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June 26, 2008 4:53 PM

NBA Wants Disgraced Former Ref to Pay Legal Fees

Posted by Brian Baxter

UPDATE: In light of the Timothy Donaghy scandal, the NBA has appointed a retired U.S. Army general to oversee its referee operations.

Wachtell, Lipton, Rosen & Katz litigation partner Lawrence Pedowitz bills $875 an hour.

That figure came to light in a filing with U.S. district court judge Carol Amon in Brooklyn late last week. The National Basketball Association is seeking restitution of $1,395,104.89 in legal expenses from  former referee Timothy Donaghy, who is set to be sentenced in July on felony fraud charges.

NBA commissioner David Stern hired Pedowitz last summer to conduct an internal investigation of the league's referee program after Donaghy was discovered to have engaged in illicit gambling. In a five-page letter to Judge Amon, league lawyer Paul Shechtman of New York litigation boutique Stillman, Friedman & Shechtman wrote that the Donaghy case "has been an unwelcome study in crisis management for the NBA." The league argued that the former ref, who pled guilty to fraud, should have to bear the cost of the Wachtell investigation.

But at a hearing on Wednesday, Judge Amon said Donaghy would likely not have to reimburse the NBA. Donaghy's lawyer, John Lauro of the Lauro Law Firm, told The Am Law Daily that Judge Amon did ask the NBA to provide additional information about its legal bills, specifically with regard to the time league lawyers spent responding to the government's criminal investigation of Donaghy.

The league itemized the following legal expenses as part of the restitution request filed with Judge Amon:

Wachtell Lipton: $764,237, of which $516,971.25 was for interviews that Wachtell lawyers conducted with 57 referees as part of the internal investigation. In addition to Pedowitz's $875 hourly rate, the NBA's submission cited a $750 hourly fee for litigation partner David Anders and a $700 an hour rate for litigation partner Jonathan Moses. Wachtell litigation associates Adir Waldman, Won Shin, Joshua Naftalis, and Jonathan Goldin billed hourly rates ranging from $380 to $580. Wachtell paralegals billed at an hourly rate of $175. Even if the NBA isn't reimbursed for the cost of Wachtell's internal investigation, Judge Amon could authorize restitution for the $247,265.75 the NBA paid the firm for representing the league in the government's investigation of Donaghy.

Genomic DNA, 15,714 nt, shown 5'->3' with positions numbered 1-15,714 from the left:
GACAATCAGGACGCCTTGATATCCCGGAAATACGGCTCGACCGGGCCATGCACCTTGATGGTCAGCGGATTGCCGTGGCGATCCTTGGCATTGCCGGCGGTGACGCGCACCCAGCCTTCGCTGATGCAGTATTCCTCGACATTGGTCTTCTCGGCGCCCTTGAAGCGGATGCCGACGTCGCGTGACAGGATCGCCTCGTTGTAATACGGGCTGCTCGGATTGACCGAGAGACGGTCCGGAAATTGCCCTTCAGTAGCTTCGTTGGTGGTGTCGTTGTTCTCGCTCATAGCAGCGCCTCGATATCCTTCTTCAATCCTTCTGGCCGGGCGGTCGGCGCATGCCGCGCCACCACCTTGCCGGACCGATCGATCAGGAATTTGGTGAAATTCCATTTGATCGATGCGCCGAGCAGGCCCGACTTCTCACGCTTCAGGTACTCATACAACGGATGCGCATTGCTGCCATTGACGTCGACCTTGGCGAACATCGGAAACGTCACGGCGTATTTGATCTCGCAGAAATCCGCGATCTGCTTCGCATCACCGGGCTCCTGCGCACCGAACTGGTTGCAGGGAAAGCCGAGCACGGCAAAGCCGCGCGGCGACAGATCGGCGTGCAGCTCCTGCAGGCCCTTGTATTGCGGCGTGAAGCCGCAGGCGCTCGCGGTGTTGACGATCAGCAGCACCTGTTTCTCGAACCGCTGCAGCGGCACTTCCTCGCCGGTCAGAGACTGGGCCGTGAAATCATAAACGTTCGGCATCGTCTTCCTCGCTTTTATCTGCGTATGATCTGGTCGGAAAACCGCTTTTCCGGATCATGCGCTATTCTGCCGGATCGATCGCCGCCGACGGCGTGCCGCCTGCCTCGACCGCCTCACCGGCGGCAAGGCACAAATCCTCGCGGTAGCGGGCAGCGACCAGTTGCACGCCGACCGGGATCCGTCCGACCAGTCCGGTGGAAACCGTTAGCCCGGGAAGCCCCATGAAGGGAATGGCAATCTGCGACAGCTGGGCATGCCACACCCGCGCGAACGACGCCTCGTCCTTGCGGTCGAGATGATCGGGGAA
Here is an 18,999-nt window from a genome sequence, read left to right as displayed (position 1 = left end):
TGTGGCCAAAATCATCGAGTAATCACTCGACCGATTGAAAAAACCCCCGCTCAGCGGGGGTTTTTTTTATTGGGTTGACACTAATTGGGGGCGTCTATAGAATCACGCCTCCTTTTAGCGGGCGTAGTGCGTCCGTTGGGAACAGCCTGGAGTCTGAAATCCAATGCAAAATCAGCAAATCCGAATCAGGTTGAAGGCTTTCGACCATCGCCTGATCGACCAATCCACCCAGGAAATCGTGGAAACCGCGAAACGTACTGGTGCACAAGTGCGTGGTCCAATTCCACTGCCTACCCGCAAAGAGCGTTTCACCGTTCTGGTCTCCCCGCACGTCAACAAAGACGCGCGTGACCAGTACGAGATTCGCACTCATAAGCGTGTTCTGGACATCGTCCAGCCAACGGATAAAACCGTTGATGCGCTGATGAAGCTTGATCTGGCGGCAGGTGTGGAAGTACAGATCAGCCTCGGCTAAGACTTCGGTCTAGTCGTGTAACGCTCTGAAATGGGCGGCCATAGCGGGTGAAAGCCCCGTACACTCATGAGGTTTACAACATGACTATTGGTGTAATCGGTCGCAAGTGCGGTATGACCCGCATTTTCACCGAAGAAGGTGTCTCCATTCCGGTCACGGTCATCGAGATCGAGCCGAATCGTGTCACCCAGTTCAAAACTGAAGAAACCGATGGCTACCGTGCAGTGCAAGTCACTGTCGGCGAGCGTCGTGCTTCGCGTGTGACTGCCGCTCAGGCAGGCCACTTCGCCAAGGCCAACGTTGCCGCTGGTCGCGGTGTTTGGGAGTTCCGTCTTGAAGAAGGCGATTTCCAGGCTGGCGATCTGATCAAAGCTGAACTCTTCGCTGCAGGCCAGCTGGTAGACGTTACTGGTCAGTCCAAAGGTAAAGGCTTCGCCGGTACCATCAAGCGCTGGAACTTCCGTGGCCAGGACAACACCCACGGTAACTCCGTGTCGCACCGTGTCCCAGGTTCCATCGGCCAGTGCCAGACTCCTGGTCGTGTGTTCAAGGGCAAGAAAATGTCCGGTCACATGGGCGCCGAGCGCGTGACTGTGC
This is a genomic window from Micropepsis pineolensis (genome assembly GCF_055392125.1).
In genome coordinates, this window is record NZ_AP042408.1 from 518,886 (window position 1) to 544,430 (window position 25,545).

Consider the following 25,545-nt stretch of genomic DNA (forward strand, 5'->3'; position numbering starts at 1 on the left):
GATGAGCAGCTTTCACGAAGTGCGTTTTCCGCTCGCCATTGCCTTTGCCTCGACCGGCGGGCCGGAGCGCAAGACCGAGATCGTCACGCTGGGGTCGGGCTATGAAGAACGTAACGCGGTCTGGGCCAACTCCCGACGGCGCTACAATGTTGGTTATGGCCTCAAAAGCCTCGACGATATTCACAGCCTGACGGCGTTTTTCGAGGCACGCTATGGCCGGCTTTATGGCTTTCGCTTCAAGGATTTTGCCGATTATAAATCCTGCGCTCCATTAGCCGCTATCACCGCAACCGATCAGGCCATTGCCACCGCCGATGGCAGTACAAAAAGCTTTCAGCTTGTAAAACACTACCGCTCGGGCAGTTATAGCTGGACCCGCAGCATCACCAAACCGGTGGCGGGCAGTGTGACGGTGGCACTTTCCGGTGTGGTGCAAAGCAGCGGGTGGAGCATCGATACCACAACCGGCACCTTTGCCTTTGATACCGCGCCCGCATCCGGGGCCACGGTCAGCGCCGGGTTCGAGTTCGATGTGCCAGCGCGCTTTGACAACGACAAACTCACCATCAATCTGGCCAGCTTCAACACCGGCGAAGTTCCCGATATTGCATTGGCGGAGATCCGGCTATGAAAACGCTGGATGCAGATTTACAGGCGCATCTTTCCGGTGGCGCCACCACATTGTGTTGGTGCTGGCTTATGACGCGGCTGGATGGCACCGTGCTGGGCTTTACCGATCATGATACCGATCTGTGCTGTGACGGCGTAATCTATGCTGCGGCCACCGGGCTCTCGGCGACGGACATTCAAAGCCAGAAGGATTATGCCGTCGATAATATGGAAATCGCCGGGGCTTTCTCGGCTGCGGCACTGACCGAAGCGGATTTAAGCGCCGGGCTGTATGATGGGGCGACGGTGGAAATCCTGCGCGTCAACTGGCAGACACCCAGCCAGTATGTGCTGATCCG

Arkin Kaplan Rice: The NBA paid the New York general practice firm $36,805 to represent the league in the federal criminal probe of Donaghy's illicit gambling activities. Arkin Kaplan worked with Wachtell in "collecting, reviewing, and producing documents to the government; preparing NBA employees for interviews with the government; accompanying employees to those interviews; and attending court proceedings." Founding partner Stanley Arkin billed the league at an hourly rate of $800. Arkin Kaplan partner Sean O'Brien billed $550 an hour, litigation counsel Joseph DiBlasi $525 an hour, and associate Douglas Schneider $225 an hour. Arkin Kaplan paralegals billed at $150 per hour.

In his letter to Judge Amon, NBA lawyer Shechtman wrote that the NBA was being conservative in its restitution request. The "total costs and expenses to the NBA that were directly caused by Donaghy's crimes," were not included in the filing, Shechtman says. The league did not include attorneys' fees and expenses to Stern's former firm, Proskauer Rose, which advised the NBA on employment and labor issues related to Donaghy's criminal actions. (Shechtman also cited costs related to public relations consulting and crisis management strategies implemented by the league as a result of Donaghy's misconduct.)

Also not included in the NBA's filing were fees paid to Gregory Magarity, a solo practitioner in Philadelphia and former chief of the criminal division in the Philadelphia U.S. attorney's office. Magarity represented members of the National Basketball Referees Association in interviews with Wachtell lawyers.

"We scheduled a number of interviews a day over several weeks starting last September," says Magarity, reached by phone in his Philadelphia office. "I'm not surprised by the fees, all the lawyers involved did a terrific job." (Magarity declined to disclose his fee, which is being paid by the league.)

The league's filing also requested reimbursement for $577,312.89 in salary and expenses paid to Donaghy over the past several seasons, as well as $16,750 paid to two NBA employees who spent hours reviewing tapes of games in which Donaghy was one of the referees. But Judge Amon expressed doubt at Wednesday's hearing about whether such costs were even recoverable. (According to Shechtman's submission, Donaghy earned $358,431.62 in his last year officiating games for the league, and the recently divorced former referee's troubles began when he tried to extricate himself from substantial gambling debts.)

A call to Shechtman was not returned by the time of this posting; there was no mention of his fees in the documents filed with the court. The league held its annual draft on Thursday night at Madison Square Garden in New York.

Download the NBA's restitution request and attached billing records for Wachtell Lipton and Arkin Kaplan Rice.

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